Oppn says horse-trading is behind the downfall of government, SC firm on ‘floor test’ in the midst of political turmoil


New Delhi, July 17 (IANS) The Opposition has accused the ruling administration for causing political turmoil in several states across India as elected government officials are in danger of being overthrown because of horse-trading. As the political turmoil rages Parties look to and look to the Supreme Court to neutralise an attempt to overthrow elected government.

In February of 2016, the highest court’s decision to lift the status quo order for Arunachal Pradesh cleared the road to a withdrawal of the emergency as well as the possibility of the formation of a new government with the rebel Congress chief Kalikho Pul as chief minister. Pul was appointed chief minister on February 19th, 2016 was in office until July 2016. Pul was deposed from the office following an order from the Constitution bench of the Supreme Court. In July of 2016 the Constitution bench ruled the governor’s move of advancing the NabamTuki floor test between January 2016 and December 2015 was not constitutional since there was no indication that Tuki was losing the majority of the vote at the time.

On the 13th of July the 2016 decision in Nabam Rebia vs the Deputy Speaker of Arunachal Pradesh highest court weighed in on whether the governor is required to make this decision at his discretion or with the advice and aid by the Council of Ministers. “In an event in which the Governor has reason to think that the Chief Minister as well as his Council of Ministers have lost the trust of the House and the House is in doubt, it is possible to the Governor to demand that the Chief Minister as well as his Council of Ministers to prove their majority in the House through an examination of the floor. In a case where the government that is in place during the conduct of the floor test is believed as having lost the confidence of the majority of the House, it will be a possibility for Governors to exercise the powers conferred upon him by Article 174 on his owndiscretion, without advice or assistance,” noted the top judge in its decision of 2016.

In May of 2016 The Supreme Court gave a severe shock on the NDA government when it directed an ex-chief minister from Uttarakhand, Harish Singh Rawat to cast a ‘vote in confidence in the House of the Assembly on May 10, and declared a suspension of the president’s rule over the state for a period of 10.30 a.m. until 1.30 p.m. the 10th of May the day that the floor test was due to be conducted. The court’s top judge refused to allow nine rebel Congress MLAs who were barred by the speaker to take part in the confidence vote.

The court in May of 2018 Apex court issued an order to Karnataka chief minister B.S. Yediyurappa to show his support for the majority of the Assembly. The court cut short the 15-day deadline he received from the governor in order to take a floor test. The court’s decision was based in response to a complaint made by the Congress-Janatada Dal (Secular) alliance against the governor’s invitation at the party’s Yediyurappa to join the government, after a hung House.

The case of Shiv Sena & Ors vs. Union of India & Ors (2019) in which the Supreme Court held that the governor has the power to call the floor test at any time to stop trading in horses. “In an instance where when it is not completed or is delayed, there is a risk of horse-trading, it is an obligation of the court to intervene to safeguard democratic values. A floor test that is immediate, in such a situation is likely to be the most effective way to protect democratic values, according to the highest court.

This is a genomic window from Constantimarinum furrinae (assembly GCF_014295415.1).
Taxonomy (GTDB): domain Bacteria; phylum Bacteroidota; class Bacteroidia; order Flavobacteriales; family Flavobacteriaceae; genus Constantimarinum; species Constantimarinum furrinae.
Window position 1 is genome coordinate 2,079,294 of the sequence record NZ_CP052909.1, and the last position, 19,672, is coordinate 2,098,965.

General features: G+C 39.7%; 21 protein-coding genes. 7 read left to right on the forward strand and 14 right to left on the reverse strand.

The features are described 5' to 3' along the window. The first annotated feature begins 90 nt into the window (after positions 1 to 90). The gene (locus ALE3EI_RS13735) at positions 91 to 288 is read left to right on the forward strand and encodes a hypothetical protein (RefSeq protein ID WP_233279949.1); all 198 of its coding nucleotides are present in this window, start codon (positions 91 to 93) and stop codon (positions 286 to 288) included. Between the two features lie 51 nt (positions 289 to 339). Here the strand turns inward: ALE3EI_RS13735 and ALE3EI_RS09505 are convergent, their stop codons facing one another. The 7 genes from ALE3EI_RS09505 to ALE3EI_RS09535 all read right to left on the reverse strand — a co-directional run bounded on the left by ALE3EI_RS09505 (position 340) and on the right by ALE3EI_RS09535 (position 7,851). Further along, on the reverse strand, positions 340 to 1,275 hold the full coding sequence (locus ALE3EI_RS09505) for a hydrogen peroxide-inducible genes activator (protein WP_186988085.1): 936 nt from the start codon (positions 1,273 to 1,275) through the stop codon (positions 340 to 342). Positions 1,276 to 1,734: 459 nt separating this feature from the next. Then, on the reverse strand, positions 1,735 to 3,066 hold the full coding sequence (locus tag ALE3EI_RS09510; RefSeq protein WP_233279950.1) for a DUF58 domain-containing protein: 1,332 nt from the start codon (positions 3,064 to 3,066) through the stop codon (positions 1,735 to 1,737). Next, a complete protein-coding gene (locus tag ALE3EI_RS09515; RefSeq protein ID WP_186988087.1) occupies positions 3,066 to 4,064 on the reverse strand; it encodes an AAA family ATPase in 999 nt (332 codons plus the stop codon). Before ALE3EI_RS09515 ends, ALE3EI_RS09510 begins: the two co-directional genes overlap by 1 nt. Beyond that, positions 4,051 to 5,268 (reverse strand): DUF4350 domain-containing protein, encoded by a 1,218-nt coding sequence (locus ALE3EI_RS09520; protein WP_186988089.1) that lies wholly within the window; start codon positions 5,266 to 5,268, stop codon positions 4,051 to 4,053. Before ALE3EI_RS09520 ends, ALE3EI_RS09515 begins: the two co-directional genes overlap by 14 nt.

in Shivraj Singh Chouhan’s case vs. the Speaker of Madhya Pradesh (2020), the apex court stated: “In a situation where the Governor has reason to think it is likely that Council of Ministers headed by the Chief Minister is no longer in the confidence of the House Constitutional proprieties require that the matter be settled by requesting the test on the floor. The Governor’s call for a floor examination cannot be considered to have exceeded the boundaries of the constitutional power.”

Then, in Madhya Pradesh, the MLAs of the Jyotiraditya Scindia camp resigned and joined the BJP. Then Congress chief minister Kamal Nath asked the governor to disband the Assembly. The governor, however, demanded a floor test.

The 29th of June, the court comprised of justices Surya Kant and J.B. Pardiwala after hearing the lawyers of Shiv Sena and the rebel MLAs Eknath Shinde, as well as the governor for three hours during a late evening court hearing declared: “We do not find any ground to stay convening of the special session of the Maharashtra Vidhan Sabha on June 30, 2022, i.e, tomorrow at 11.00 a.m. with the only agenda of a trust vote.”

The bench further stated “The proceedings of the trust vote to be convened on June 30, shall be subject to the final outcome of the instant Writ Petition as well the Writ Petitions referred to above.” The court’s decision was based upon a request from Shiv Sena chief whip Sunil Prabhu declaring the governor’s directive for the Maha Vkas Aghadi (MVA) the government conduct the test on the floor and prove that it has a majority vote in the House on Thursday (June 30) and deem it illegal in that the governor didn’t take into consideration the deputy speaker’s disqualification notices sent to 16 MLAs who were rebels. Maharashtra the chief minister Uddhav Thackeray quit after the court’s ruling.

Based on these judgments it is evident that the Supreme Court has placed a lot of emphasis the floor tests within the Legislative Assembly to establish political stability within the state.

(Sumit Saxena is available to be reached via dmdheeraj786@gmail.com)


error: Content is protected !!